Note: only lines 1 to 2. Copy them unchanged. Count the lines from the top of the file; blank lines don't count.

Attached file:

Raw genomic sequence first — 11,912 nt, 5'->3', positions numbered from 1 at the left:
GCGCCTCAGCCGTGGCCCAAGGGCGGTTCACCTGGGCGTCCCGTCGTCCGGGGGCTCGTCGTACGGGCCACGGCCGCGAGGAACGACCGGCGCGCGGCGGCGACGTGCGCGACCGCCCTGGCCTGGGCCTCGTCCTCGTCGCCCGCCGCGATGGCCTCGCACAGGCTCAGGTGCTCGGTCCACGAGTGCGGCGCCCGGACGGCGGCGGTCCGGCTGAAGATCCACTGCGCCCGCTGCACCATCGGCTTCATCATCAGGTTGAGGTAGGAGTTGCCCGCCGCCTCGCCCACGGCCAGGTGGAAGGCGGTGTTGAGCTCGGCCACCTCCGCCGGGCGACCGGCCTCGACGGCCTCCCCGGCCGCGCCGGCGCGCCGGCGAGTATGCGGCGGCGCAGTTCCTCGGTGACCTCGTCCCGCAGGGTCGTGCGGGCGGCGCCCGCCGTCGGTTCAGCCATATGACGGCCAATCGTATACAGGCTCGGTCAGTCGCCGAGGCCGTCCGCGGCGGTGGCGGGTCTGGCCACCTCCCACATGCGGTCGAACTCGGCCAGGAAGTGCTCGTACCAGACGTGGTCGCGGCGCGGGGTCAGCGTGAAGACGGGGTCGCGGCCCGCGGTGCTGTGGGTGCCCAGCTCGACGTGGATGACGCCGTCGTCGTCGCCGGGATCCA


Raw genomic sequence first — 11,912 nt, 5'->3', positions numbered from 1 at the left:
GCGCCTCAGCCGTGGCCCAAGGGCGGTTCACCTGGGCGTCCCGTCGTCCGGGGGCTCGTCGTACGGGCCACGGCCGCGAGGAACGACCGGCGCGCGGCGGCGACGTGCGCGACCGCCCTGGCCTGGGCCTCGTCCTCGTCGCCCGCCGCGATGGCCTCGCACAGGCTCAGGTGCTCGGTCCACGAGTGCGGCGCCCGGACGGCGGCGGTCCGGCTGAAGATCCACTGCGCCCGCTGCACCATCGGCTTCATCATCAGGTTGAGGTAGGAGTTGCCCGCCGCCTCGCCCACGGCCAGGTGGAAGGCGGTGTTGAGCTCGGCCACCTCCGCCGGGCGACCGGCCTCGACGGCCTCCCCGGCCGCGCCGGCGCGCCGGCGAGTATGCGGCGGCGCAGTTCCTCGGTGACCTCGTCCCGCAGGGTCGTGCGGGCGGCGCCCGCCGTCGGTTCAGCCATATGACGGCCAATCGTATACAGGCTCGGTCAGTCGCCGAGGCCGTCCGCGGCGGTGGCGGGTCTGGCCACCTCCCACATGCGGTCGAACTCGGCCAGGAAGTGCTCGTACCAGACGTGGTCGCGGCGCGGGGTCAGCGTGAAGACGGGGTCGCGGCCCGCGGTGCTGTGGGTGCCCAGCTCGACGTGGATGACGCCGTCGTCGTCGCCGGGATCCA